From model to code

Software development at Thomas

Questions about software development?

The electromechanical actuator (EMA) may be a relatively small component, but the capabilities of the intelligent pilot control unit are truly compelling – and alongside the hardware, the software has a major role to play. This becomes abundantly clear when you take a closer look at the program code contained in the EMA’s minute microcontroller. It comprises around 160,000 lines of program code and can be adapted to specific customer requirements with the help of more than 160 parameters. This offers a particularly high degree of flexibility and paves the way for swifter integration of the product into the end system.

From requirements document to program code

The code is the brainchild of a 13-strong software development team led by Christoph Pessara, Director Software and Integration Testing. But before the software specialists can do their magic, it’s up to others to provide some essential input. „It all starts with the requirements document, in which the customers set out their specifications and ideas. System Development uses this as a basis for determining the functionalities of the system. It is also responsible for transferring these key elements into a system architecture that defines the functional scope and the interaction of software, hardware, and mechanical components. Once these tasks have been completed, we come on board and develop the software,“ says Pessara.

The team uses a model-based approach to achieve this: so-called „semi-formal models“ describe processes and structures as well as the relationships between the software components. Based on these descriptions, the program code is created with the help of a code generator.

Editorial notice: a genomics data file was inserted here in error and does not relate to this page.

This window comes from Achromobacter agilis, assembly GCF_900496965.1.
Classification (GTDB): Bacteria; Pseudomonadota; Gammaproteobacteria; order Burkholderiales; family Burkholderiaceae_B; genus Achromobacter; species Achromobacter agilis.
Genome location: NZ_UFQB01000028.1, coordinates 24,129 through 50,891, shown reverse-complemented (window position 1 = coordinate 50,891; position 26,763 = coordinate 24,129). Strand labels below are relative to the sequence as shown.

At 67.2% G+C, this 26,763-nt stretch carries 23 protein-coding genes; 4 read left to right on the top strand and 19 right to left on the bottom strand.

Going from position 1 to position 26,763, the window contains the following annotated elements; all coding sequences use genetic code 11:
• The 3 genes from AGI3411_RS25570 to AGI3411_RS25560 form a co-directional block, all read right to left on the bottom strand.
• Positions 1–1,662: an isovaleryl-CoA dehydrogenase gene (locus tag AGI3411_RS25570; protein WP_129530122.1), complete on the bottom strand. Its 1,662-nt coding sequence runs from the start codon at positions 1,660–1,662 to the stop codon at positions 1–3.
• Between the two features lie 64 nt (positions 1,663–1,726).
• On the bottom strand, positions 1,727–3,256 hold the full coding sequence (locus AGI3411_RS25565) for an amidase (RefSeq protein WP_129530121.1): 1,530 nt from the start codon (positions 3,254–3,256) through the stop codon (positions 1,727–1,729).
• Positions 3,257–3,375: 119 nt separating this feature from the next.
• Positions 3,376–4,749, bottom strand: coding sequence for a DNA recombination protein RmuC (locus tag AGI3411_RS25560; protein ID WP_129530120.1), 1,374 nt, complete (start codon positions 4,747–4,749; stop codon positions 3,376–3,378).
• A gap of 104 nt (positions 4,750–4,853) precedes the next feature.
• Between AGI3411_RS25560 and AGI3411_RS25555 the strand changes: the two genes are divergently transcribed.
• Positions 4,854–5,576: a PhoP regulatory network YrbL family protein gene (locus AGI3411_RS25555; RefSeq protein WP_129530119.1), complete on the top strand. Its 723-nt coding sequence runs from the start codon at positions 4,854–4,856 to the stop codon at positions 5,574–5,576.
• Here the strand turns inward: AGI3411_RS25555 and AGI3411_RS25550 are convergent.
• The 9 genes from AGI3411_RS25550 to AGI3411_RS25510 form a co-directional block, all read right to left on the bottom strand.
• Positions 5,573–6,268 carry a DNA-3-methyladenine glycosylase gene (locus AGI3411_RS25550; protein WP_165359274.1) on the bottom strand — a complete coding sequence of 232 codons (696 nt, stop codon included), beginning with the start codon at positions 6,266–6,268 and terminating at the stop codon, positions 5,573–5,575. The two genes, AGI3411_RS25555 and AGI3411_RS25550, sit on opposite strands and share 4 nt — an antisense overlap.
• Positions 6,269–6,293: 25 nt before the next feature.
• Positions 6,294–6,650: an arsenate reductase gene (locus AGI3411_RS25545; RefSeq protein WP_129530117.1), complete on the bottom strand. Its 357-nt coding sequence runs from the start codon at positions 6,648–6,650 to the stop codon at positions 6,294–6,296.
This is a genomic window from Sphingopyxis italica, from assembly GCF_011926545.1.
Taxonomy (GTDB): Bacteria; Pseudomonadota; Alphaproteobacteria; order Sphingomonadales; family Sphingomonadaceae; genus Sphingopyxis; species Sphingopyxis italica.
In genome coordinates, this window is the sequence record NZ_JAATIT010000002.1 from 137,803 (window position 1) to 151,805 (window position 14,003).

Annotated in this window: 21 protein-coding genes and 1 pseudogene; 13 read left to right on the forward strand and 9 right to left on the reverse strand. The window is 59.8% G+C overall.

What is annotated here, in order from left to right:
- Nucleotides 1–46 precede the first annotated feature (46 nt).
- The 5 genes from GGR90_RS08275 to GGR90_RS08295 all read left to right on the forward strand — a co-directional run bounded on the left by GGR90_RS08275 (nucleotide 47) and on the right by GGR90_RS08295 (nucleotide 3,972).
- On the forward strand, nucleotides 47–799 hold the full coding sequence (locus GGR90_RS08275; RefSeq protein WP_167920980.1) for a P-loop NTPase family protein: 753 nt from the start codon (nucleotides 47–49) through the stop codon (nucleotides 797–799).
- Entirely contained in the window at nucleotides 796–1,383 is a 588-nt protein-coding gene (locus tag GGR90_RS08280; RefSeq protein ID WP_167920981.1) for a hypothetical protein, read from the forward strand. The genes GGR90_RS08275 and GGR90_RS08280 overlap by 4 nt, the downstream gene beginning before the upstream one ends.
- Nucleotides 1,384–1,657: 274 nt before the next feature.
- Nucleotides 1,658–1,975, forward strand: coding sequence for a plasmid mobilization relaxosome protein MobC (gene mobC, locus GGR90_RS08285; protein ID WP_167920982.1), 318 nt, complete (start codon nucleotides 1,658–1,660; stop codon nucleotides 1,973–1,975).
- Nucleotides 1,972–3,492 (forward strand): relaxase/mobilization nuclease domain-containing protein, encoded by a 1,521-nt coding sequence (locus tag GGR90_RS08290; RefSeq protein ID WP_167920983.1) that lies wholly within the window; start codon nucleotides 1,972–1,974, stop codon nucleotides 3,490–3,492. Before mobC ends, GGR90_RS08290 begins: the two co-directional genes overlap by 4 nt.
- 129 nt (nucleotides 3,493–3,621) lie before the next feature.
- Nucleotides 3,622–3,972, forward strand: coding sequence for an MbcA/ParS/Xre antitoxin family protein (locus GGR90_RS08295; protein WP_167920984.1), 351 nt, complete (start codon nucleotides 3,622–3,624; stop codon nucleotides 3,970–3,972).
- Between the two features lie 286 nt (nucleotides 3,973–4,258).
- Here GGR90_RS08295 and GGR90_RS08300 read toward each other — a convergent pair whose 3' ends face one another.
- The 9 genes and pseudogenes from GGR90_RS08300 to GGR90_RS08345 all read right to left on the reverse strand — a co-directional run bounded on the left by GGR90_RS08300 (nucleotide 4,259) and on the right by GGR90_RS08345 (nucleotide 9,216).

Architecture, development, and testing – a wide range of activities

The areas of responsibility relating to software development are rich and varied:
The software architects in the team define the static structure (e.g., interfaces between the components) as well as the dynamic behavior, which includes runtime, performance, and state diagrams, among other things. In addition, the individual system functions are broken down according to the respective software components; the next step involves defining their specific functionality. Modules such as current regulators, CAN drivers, or memory management components are prime examples.

The task of the software developers in the team is then to come up with the specific software design based on these descriptions and to convert it into program code with the help of code generators. Finally, the software testers check whether the program, which is made up of many individual modules, meets all the required specifications and functions.

Efficient and transparent development

Model-based development offers tremendous advantages. First, visualization in a model simplifies the task of engaging with customers and other departments because it makes complex relationships easier to understand. Secondly, it provides a sound conceptual foundation. What is more, the software design itself can be modeled and the code can then be generated from it, which speeds up processes considerably.